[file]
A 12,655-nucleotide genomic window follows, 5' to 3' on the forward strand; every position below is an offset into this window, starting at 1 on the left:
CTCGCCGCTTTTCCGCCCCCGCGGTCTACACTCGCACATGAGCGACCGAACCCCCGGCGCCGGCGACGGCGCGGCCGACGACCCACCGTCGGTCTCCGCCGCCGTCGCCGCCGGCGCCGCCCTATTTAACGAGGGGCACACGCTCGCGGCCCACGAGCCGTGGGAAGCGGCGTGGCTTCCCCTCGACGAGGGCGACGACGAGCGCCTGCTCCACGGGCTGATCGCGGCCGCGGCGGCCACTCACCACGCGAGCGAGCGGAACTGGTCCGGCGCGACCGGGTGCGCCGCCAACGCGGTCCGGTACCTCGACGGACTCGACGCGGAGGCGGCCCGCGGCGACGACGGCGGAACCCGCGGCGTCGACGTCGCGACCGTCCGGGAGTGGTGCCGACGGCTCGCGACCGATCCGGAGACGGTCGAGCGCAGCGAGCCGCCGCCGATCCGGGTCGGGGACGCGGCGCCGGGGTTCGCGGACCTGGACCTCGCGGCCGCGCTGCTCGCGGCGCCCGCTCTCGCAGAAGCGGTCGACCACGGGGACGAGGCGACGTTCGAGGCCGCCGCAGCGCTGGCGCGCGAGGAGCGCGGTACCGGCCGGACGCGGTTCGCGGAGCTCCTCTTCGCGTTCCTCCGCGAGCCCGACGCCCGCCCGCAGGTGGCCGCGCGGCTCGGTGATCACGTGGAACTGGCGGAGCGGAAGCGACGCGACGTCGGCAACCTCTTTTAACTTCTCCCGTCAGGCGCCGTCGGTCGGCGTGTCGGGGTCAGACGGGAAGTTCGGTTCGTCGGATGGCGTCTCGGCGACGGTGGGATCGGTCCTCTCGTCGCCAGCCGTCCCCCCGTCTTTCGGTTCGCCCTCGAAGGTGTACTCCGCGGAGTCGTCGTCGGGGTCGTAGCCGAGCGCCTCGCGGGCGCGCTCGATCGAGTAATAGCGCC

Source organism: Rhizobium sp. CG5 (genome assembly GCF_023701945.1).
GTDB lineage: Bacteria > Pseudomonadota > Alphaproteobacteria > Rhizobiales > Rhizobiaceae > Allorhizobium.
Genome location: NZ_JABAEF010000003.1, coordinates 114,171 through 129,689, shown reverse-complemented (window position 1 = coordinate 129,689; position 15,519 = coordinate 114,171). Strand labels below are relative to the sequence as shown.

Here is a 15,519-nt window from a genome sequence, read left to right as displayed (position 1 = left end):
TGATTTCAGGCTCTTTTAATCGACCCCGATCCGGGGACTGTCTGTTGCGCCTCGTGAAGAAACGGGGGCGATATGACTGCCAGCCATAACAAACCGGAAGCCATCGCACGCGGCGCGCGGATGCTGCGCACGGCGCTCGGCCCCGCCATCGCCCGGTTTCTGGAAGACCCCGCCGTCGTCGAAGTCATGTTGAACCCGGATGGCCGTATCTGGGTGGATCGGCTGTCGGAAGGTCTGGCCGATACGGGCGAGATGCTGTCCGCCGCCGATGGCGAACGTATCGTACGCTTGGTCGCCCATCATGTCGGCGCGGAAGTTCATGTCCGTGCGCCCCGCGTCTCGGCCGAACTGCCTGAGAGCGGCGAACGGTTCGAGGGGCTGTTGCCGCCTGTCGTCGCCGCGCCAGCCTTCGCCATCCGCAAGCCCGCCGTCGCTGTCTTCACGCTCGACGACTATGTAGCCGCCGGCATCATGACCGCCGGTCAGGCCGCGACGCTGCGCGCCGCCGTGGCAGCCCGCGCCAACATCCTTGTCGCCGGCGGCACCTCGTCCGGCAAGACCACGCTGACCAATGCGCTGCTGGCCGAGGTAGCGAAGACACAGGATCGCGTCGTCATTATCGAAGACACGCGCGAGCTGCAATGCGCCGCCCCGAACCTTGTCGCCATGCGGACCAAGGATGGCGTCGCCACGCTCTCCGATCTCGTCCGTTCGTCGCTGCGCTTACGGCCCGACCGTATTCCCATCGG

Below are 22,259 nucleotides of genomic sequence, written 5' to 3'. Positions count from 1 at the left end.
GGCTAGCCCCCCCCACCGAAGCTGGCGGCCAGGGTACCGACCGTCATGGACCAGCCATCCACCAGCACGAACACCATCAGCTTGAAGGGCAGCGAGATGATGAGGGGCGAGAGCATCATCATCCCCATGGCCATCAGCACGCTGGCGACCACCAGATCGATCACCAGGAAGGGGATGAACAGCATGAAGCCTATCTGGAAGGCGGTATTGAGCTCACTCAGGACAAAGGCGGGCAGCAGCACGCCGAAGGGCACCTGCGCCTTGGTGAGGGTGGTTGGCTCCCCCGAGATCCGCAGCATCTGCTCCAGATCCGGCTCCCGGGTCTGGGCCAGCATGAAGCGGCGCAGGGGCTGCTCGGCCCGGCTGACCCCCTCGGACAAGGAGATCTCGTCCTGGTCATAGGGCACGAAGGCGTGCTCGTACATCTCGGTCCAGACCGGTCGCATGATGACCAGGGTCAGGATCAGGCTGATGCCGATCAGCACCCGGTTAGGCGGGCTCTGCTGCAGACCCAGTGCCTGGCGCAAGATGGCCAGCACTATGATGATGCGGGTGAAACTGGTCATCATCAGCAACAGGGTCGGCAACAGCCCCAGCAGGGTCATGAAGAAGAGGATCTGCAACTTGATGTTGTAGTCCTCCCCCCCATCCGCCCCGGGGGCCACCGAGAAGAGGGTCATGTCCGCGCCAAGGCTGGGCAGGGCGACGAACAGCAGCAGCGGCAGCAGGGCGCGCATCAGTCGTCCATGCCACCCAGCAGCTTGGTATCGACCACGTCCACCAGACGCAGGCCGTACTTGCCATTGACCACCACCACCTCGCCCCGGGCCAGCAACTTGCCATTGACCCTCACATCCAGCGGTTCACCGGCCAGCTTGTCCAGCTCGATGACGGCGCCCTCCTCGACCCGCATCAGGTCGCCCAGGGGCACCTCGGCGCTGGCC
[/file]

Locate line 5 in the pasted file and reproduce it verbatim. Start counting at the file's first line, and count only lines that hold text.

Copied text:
Genome location: NZ_JABAEF010000003.1, coordinates 114,171 through 129,689, shown reverse-complemented (window position 1 = coordinate 129,689; position 15,519 = coordinate 114,171). Strand labels below are relative to the sequence as shown.